Wednesday, May 31, 2006

Archeological Find: A miracle destroyed.

Imagine that a famous archeologist discovered in a dig a preformed slab of stone and as he is cleaning it off words in an ancient but still understood language appear on it. Those words conform with thoughts that he was thinking about at the time. Moreover anybody that looked at those tablets with words recognized some similarity to his own thoughts.

טז וְהַלֻּחֹת--מַעֲשֵׂה אֱלֹהִים, הֵמָּה; וְהַמִּכְתָּב, מִכְתַּב אֱלֹהִים הוּא--חָרוּת, עַל-הַלֻּחֹת.
16 And the tables were the work of God, and the writing was the writing of God, graven upon the tables.

Rambam explains this whole verse in Moreh 1:66. The tablets themselves are called the work of God as is all nature. That implies that God directed Moshe to preexisting naturally shaped slabs of stone.

AND the tables were the work of God" (Exod. xxxii. 1:6), that is to say, they were the product of nature, not of art: for all natural things are called 46 the work of the Lord," e.g.," These see the works of the Lord" (Ps. cvii. 24)”

The writing too was an anomaly; a unique one of a kind natural phenomenon created at the same time everything else was way at the beginning of time.

Or was the creation of the writing on the tables more difficult than the creation of the stars in the spheres? As the latter were made by the direct will of God, not by means of an instrument, the writing may also have been produced by His direct will, not by means of an instrument. You know what the Mishna says, ten things were created on Friday in the twilight of the evening, and" the writing" is one of the ten things. This shows how generally it was assumed by our forefathers that the writing of the tablets was produced in the same manner as the rest of the creation, as we have shown in our Commentary on the Mishna (Abot, v. 6).”

We have already discussed in an earlier post that the people were given instructions in basic theological philosophy, inferring the existence of a unique God. Imagine finding that idea naturally engraved on a stone – one would almost be stupid not to worship that stone. Could you imagine the cathedrals, pilgrimages and votive prayers that such an object would generate?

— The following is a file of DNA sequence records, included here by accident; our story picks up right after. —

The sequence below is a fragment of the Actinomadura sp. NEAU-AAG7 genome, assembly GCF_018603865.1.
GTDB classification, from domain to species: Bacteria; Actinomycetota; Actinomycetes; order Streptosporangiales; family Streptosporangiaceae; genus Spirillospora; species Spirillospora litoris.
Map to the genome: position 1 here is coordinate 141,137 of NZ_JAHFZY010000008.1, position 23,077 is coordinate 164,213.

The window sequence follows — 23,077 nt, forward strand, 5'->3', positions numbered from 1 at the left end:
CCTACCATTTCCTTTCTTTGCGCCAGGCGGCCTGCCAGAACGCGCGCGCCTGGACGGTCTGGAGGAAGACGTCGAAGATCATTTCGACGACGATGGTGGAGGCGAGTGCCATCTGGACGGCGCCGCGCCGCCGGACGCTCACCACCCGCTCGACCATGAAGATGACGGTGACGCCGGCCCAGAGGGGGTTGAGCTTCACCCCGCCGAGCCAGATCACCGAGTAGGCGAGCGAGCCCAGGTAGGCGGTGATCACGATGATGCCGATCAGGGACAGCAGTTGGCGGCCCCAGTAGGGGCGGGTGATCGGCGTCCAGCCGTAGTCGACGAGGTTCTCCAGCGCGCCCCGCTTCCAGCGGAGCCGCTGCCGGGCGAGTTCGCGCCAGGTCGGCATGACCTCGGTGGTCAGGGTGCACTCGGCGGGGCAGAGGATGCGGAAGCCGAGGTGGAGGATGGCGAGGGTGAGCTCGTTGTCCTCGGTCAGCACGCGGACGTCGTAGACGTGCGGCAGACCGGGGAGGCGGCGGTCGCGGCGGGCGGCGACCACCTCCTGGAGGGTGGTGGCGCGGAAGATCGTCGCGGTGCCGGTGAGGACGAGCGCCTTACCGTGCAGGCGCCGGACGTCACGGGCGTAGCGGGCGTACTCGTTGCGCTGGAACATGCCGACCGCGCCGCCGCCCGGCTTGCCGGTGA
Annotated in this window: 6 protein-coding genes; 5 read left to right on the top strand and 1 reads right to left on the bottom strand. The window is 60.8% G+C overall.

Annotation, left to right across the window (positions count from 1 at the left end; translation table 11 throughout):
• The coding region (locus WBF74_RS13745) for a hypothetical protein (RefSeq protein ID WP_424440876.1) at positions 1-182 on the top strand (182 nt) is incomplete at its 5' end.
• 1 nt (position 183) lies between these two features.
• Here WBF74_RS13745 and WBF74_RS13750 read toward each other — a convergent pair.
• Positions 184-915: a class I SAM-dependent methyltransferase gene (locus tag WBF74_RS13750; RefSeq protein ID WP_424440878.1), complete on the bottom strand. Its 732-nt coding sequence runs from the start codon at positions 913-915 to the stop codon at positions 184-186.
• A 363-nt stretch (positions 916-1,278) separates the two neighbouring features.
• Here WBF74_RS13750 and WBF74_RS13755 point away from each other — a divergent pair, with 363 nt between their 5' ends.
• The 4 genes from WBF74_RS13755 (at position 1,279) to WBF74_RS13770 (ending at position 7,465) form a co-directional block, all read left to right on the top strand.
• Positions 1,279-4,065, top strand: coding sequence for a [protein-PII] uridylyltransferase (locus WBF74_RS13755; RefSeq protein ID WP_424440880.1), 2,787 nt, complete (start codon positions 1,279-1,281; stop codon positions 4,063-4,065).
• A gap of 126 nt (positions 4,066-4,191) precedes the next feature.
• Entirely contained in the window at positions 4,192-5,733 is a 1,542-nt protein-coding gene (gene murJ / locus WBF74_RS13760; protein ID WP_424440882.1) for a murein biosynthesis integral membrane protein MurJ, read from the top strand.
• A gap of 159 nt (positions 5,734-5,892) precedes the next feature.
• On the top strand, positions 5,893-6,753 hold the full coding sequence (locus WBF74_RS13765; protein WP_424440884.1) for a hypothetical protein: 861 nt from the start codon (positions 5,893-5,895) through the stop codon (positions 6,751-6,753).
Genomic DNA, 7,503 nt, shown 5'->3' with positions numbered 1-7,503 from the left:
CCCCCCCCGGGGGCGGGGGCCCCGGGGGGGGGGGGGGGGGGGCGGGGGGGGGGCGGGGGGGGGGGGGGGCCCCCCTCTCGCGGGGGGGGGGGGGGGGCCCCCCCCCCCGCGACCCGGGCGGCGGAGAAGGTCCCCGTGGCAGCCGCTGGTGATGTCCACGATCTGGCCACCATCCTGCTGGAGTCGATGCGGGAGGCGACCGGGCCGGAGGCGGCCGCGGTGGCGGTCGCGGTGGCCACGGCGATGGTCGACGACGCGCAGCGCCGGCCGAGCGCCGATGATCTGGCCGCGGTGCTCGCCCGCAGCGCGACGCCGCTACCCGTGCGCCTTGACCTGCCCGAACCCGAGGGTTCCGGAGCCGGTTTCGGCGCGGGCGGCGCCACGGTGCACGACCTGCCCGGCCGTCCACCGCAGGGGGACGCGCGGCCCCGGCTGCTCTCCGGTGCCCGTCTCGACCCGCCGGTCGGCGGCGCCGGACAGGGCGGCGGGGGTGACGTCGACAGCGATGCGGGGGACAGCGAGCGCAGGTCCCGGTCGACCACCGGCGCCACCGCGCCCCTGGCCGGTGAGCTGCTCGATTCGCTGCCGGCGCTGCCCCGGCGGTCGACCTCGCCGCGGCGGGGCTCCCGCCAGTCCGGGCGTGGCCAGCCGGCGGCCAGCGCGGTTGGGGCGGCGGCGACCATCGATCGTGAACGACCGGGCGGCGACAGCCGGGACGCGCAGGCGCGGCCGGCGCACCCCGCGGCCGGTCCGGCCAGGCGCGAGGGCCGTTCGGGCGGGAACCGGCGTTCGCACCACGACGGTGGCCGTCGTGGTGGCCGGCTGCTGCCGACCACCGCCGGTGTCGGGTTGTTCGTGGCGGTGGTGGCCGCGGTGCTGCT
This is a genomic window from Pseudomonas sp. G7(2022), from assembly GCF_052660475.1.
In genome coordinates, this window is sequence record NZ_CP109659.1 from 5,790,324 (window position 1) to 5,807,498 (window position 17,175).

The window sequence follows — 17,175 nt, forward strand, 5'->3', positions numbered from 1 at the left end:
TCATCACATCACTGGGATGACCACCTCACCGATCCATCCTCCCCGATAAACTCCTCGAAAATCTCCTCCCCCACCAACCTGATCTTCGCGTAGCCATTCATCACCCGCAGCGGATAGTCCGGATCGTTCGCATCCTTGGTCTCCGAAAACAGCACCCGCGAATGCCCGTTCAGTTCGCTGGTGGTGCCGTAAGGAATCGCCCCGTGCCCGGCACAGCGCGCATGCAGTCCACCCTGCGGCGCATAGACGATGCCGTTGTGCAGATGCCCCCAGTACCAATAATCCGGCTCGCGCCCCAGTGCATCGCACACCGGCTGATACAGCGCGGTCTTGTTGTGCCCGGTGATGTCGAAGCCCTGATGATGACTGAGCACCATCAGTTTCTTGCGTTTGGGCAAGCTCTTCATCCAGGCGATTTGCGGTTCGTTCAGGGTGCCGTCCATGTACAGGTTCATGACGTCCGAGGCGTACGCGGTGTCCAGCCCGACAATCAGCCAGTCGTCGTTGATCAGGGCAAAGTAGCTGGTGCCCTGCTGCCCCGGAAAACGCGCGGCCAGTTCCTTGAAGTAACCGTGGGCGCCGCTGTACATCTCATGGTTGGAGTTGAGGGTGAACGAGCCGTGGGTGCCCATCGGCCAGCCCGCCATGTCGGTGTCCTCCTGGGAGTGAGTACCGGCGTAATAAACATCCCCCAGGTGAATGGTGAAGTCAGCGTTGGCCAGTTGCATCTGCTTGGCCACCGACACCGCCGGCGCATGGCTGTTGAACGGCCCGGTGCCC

When Moshe came down and saw the worship of the Golden Calf he realized that this would be unavoidable. He therefore shattered the tablets and the Rabbis say the words flew away, disappeared. He shattered them to such an extent that the words could not be recovered.

R. Meir Simcha in Meshech Chochma (Shemos 32:16 and 32:19) explains that the rapid change in thinking that the Sinai experience forced on the people, did not give them enough time to grasp properly what transcendence means. They could not understand that holiness is more a state of mind than something spiritual hovering or attaching itself to a physical thing. Moshe made that point by taking this most revered and unique object, these tablets that were clearly made by God’s will, they in fact demonstrated that God has a will, are only special when they are perceived correctly. There is no intrinsic holiness only in the mind of the observer. The Rabbis say that God thanked Moshe for breaking the tablets. The second tablets although written by Moshe apparently still had to be hidden at the end of the first temple. We could not deal with them properly yet even today. Considering Uman, Meron and the contemporary “miracle workers”, have we really evolved that much?

Gut Yom Tov.

2 comments:

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